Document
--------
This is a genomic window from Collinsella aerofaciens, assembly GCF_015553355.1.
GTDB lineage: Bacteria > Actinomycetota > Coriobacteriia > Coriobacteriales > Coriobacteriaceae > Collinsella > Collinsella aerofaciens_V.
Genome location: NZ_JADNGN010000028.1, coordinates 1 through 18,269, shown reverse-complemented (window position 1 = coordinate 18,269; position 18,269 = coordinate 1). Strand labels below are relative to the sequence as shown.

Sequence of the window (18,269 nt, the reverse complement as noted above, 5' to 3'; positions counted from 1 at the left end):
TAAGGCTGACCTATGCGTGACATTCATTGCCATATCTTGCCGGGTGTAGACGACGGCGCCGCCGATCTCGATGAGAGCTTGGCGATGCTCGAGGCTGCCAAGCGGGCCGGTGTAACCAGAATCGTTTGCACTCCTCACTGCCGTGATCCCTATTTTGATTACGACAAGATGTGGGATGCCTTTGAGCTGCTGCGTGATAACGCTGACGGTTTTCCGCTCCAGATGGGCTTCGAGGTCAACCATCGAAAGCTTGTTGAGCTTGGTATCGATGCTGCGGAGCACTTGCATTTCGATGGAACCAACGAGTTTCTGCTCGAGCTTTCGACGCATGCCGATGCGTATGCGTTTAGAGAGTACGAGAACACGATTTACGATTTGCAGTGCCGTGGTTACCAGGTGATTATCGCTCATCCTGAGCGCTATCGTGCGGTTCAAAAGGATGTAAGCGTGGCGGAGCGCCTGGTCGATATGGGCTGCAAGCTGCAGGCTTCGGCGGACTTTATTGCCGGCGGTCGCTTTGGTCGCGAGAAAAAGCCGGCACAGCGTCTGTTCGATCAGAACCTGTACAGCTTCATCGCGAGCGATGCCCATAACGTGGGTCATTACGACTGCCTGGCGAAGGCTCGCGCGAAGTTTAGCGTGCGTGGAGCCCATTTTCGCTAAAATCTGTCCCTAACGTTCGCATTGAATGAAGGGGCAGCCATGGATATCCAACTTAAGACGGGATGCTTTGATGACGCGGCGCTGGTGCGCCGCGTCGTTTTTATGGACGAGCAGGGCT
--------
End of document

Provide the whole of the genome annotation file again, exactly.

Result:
This is a genomic window from Collinsella aerofaciens, assembly GCF_015553355.1.
GTDB lineage: Bacteria > Actinomycetota > Coriobacteriia > Coriobacteriales > Coriobacteriaceae > Collinsella > Collinsella aerofaciens_V.
Genome location: NZ_JADNGN010000028.1, coordinates 1 through 18,269, shown reverse-complemented (window position 1 = coordinate 18,269; position 18,269 = coordinate 1). Strand labels below are relative to the sequence as shown.

Sequence of the window (18,269 nt, the reverse complement as noted above, 5' to 3'; positions counted from 1 at the left end):
TAAGGCTGACCTATGCGTGACATTCATTGCCATATCTTGCCGGGTGTAGACGACGGCGCCGCCGATCTCGATGAGAGCTTGGCGATGCTCGAGGCTGCCAAGCGGGCCGGTGTAACCAGAATCGTTTGCACTCCTCACTGCCGTGATCCCTATTTTGATTACGACAAGATGTGGGATGCCTTTGAGCTGCTGCGTGATAACGCTGACGGTTTTCCGCTCCAGATGGGCTTCGAGGTCAACCATCGAAAGCTTGTTGAGCTTGGTATCGATGCTGCGGAGCACTTGCATTTCGATGGAACCAACGAGTTTCTGCTCGAGCTTTCGACGCATGCCGATGCGTATGCGTTTAGAGAGTACGAGAACACGATTTACGATTTGCAGTGCCGTGGTTACCAGGTGATTATCGCTCATCCTGAGCGCTATCGTGCGGTTCAAAAGGATGTAAGCGTGGCGGAGCGCCTGGTCGATATGGGCTGCAAGCTGCAGGCTTCGGCGGACTTTATTGCCGGCGGTCGCTTTGGTCGCGAGAAAAAGCCGGCACAGCGTCTGTTCGATCAGAACCTGTACAGCTTCATCGCGAGCGATGCCCATAACGTGGGTCATTACGACTGCCTGGCGAAGGCTCGCGCGAAGTTTAGCGTGCGTGGAGCCCATTTTCGCTAAAATCTGTCCCTAACGTTCGCATTGAATGAAGGGGCAGCCATGGATATCCAACTTAAGACGGGATGCTTTGATGACGCGGCGCTGGTGCGCCGCGTCGTTTTTATGGACGAGCAGGGCT